As the coming months unfold, we will see whether the Congressional opposition to the Iraq war amounts to anything more than the careful positioning of otherwise status quo politicians for gains in the next elections. We will also see whether there is real opposition among political elites to another war of aggression against Iran — or whether the “centrist” elements of the narrow U.S. official political spectrum are simply waiting to see whether the administration can generate a propaganda campaign sufficient to provide political cover for another Congressional mandate for war. In all of this, we will learn something about who truly rules this country. The idea that over half a decade of war-making, repression and torture on a global scale could happen by mistake or be sustained by a small “cabal” of ideologues is a myth. And if we attack Iran, it will not be because ideology somehow has run wild, with broad-based, complex social currents pushing the politicians unwillingly to the brink. The U.S. population today is largely an amalgam of quiescence and frustrated discontent, with only a distinct minority still blindly willing to follow the martial banner. In a nation where concentrated wealth translates quite directly into political power, we will attack Iran only if a dominant fraction of the most powerful interests desire it. (more…)
The Ground Zero Three
Direct actionists are sometimes faulted for not doing, or not doing well, all the other things needed besides sitting on the road. The Ground Zero Center for Nonviolent Action is a model for doing everything well, as I experienced last week in the Seattle area in connection with a trial of the “Ground Zero Three.”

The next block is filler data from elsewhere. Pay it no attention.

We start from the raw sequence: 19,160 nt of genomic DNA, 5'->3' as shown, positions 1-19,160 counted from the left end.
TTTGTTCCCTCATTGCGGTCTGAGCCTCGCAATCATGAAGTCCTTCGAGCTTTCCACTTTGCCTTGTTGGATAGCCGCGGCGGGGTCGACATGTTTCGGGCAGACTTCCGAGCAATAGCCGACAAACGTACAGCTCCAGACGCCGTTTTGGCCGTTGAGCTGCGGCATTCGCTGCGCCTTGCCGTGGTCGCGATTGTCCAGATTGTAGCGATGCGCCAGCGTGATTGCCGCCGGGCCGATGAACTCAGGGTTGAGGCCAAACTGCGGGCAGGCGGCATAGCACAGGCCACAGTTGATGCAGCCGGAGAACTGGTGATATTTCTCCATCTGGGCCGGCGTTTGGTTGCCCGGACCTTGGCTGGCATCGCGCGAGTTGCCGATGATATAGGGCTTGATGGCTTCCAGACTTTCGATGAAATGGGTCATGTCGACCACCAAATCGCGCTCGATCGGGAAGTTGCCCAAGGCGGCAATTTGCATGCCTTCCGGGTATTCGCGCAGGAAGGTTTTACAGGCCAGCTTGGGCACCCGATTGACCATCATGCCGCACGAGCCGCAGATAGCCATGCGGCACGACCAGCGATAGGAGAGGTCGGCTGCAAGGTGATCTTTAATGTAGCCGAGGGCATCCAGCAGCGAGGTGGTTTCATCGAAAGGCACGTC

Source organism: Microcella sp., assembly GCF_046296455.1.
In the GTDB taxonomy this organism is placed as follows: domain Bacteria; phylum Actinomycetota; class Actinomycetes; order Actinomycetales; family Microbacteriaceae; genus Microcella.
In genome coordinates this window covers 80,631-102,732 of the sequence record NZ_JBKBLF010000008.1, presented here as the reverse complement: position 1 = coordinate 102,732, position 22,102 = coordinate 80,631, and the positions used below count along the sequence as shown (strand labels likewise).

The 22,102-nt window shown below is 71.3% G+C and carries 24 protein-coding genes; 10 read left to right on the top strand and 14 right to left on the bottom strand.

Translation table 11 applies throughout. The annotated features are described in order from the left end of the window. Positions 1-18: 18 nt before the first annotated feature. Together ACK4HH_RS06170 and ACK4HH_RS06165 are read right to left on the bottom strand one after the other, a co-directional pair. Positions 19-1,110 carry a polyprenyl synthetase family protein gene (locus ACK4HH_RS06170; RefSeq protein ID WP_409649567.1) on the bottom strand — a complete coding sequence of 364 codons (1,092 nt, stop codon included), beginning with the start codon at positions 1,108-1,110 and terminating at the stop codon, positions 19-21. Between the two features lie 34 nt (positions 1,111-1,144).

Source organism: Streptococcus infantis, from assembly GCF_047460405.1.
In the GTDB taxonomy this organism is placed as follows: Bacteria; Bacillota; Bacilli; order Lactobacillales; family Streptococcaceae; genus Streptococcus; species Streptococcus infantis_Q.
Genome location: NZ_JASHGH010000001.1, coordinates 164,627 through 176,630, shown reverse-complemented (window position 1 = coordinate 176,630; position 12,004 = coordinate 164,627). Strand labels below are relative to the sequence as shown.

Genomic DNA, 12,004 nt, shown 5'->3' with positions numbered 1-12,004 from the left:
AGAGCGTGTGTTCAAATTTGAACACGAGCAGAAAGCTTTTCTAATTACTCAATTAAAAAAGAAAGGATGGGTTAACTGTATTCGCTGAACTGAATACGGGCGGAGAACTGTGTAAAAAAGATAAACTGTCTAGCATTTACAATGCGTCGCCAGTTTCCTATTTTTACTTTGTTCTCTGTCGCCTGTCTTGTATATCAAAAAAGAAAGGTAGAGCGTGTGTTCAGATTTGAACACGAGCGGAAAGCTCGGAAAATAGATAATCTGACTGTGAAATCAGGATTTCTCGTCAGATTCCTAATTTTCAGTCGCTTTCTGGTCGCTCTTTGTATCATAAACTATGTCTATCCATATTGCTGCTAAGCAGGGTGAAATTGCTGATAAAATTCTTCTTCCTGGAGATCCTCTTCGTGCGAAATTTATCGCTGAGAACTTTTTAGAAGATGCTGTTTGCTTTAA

From January 22 to January 26, 2007, three individuals with the Ground Zero Center - Brian Watson, CarolAnn Barrows, and Shirley Morrison - were on trial in a local court in Port Orchard, Washington, for their anti-Trident direct actions in May and August of 2006. They were charged with the misdemeanor of obstructing traffic into the Trident nuclear submarine base at Bangor, Washington, “without lawful authority.” Unusually, the judge allowed David Hall, former national president of Physicians for Social Responsibility, and me to offer expert testimony on January 24. The defendants also testified at length about the reasons for their actions. The jury, while sympathetic as revealed by post-trial comments, failed to seize the opportunity and instead convicted, as the Kitsap Sun reported.
Another Kitsap Sun story described my testimony. It is somewhat garbled, but does convey the gist. I certainly did not say that international law allows use of nuclear weapons defensively! Nor did I indicate that citizens who fail to write letters in theory could be convicted of complicity! I did not get to all of it, and simplified quite a lot, but if you’re interested here’s the written outline of my testimony.
Beyond the trial, the Ground Zero Center is doing a magnificent job of organizing, and participation and interest is on the rise. On January 15, 2007, Martin Luther King Day, 12 people were arrested at the submarine base, with over 200 there in total. In connection with the trial, they organized several events. I did a talk on “From Auschwitz to Trident” on January 20 at the Seattle Town Hall, with about 200 in attendance. You can see it on YouTube; the slides for the talk are here. I also was on Seattle’s National Public Radio affiliate KUOW on Jan 24, with a Center for Defense Information expert, Philip Coyle - here’s the audio.
It was sobering for me personally, for all the time I spend on these issues, to think about the eight or nine Trident submarines based at Bangor. Based on Natural Resources Defense Council estimates in the Nuclear Notebook, November/December 2006 Bulletin of the Atomic Scientists, each carries 144 warheads, six per each of the 24 Trident II missiles on a submarine. The warheads mostly are 100 kiloton, about seven times the yield of the bomb with which the U.S. destroyed Hiroshima; some are around 450 kilotons, 30 times the Hiroshima bomb. About one-half of the subs are thought to be on patrol at a given time. The buildup of the more capable Trident II missiles in the Pacific clearly is aimed at exerting additional leverage on China, with the posture of readiness to actually wage nuclear war by striking enemy nuclear forces familiar from the Cold War era. For more on this, see the January-February 2007 Nuclear Notebook by Robert Norris and Hans Kristensen.